Early one August 1974 morning, the citizens of Manhattan woke to a surreal site: a high wire walker named Philipe Petit had managed to string a cable between the two towers of the World Trade Center and was slowly crossing between them. It would become the signature stunt for this French circus performer, made even more meaningful in the years post-9/11. James Marsh’s brilliant Oscar winning documentary not only offers up a how-done-it, but gives us a real insight into Petit’s personality and persistence.
In 1946, Dalton Trumbo was a famous scriptwriter with credits such as Kitty Foyle and Thirty Seconds Over Tokyo to his name. A year later, he’d be jailed for Contempt of Congress, having failed to name names in front of Sen. Joseph McCarthy’s House Un-American Activities Committee. Collecting letters from the time, and using both historical and Hollywood context, director Peter Askin profiles a truly heroic man, facing increasing pressure to “do the right thing” and, by refusing to be provoked, did just that.
Even for diehard fans of John Waters’ favorite actor/actress, there are amazing revelations in Jeffrey Schwarz’s fascinating career overview. From vintage photos of a pre-Divine Harris Glenn Milstead to glimpses of the Baltimore bad boy who made such masterworks as Pink Flamingos and Female Trouble, this tribute is rife with previously unknown information. Thanks to some amazing archival footage, as well as interviews with his fellow Dreamland-ers (the name of Waters’ production company), we get a rare internal portrait of an amazing performer and personality.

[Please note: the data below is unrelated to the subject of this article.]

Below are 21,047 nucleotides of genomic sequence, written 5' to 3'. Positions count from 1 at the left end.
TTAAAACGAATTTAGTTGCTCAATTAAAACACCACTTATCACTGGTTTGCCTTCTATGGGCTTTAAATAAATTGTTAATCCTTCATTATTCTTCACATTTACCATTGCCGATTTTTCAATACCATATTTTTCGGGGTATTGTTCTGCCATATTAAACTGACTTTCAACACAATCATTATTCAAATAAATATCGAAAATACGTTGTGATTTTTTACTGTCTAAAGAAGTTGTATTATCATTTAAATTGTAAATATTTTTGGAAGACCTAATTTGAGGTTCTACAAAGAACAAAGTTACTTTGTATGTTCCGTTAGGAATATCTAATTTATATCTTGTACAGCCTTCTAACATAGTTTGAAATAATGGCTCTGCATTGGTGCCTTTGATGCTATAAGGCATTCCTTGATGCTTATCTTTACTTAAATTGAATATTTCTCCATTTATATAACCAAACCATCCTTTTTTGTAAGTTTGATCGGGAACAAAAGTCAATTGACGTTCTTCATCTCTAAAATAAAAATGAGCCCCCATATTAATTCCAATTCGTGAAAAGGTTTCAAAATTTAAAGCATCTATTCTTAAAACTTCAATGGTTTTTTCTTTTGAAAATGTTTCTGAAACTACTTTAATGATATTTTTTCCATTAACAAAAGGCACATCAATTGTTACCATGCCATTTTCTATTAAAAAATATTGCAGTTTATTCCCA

As much a “making-of” as a biography, Chris Smith’s cult classic follows the trials and tribulations of outsider auteur Mark Borchardt as he tries to complete his dark coming of age drama Northwestern. Believing that completing a cheapie horror film will provide him the cash needed for funding, he bumbles his way through an inept shoot guaranteed to earn nothing but groans. Along with his partner in cinematic crime, Mike Schank, we see dreams deferred and destroyed, mostly thanks to alcohol and Mark’s limited skill set. You’ll never say “coven” the same way again.
As he prepares to leave America for France, the famed underground comic artist packs up his life while complaining to director Terry Zwigoff that political correctness has rendered his groundbreaking work worthless to modern society. He then visits his freakshow of a family, outing many of the Crumb clan’s most mesmerizing secrets. Part tribute, part trial, the seemingly mild mannered man bristles when confronted with the controversy his work has created over the years. Everything we witness argues for its personal — and political — power.
After reading about their plight in both the National Enquirer and The New Yorker, famed documentary filmmakers Albert and David Maysles decided that the story of “Big Edie” Bouvier Beale and her daughter “Little Edie” (the aunt and first cousin of Jackie-O, respectively) would make a fascinating film. Setting up shop in their dilapidated Hamptons home, a once stately place now filled with garbage and various vermin, the duo delved deep into the aging women’s dynamic, including their socialite past and dour present. A true masterpiece of the genre.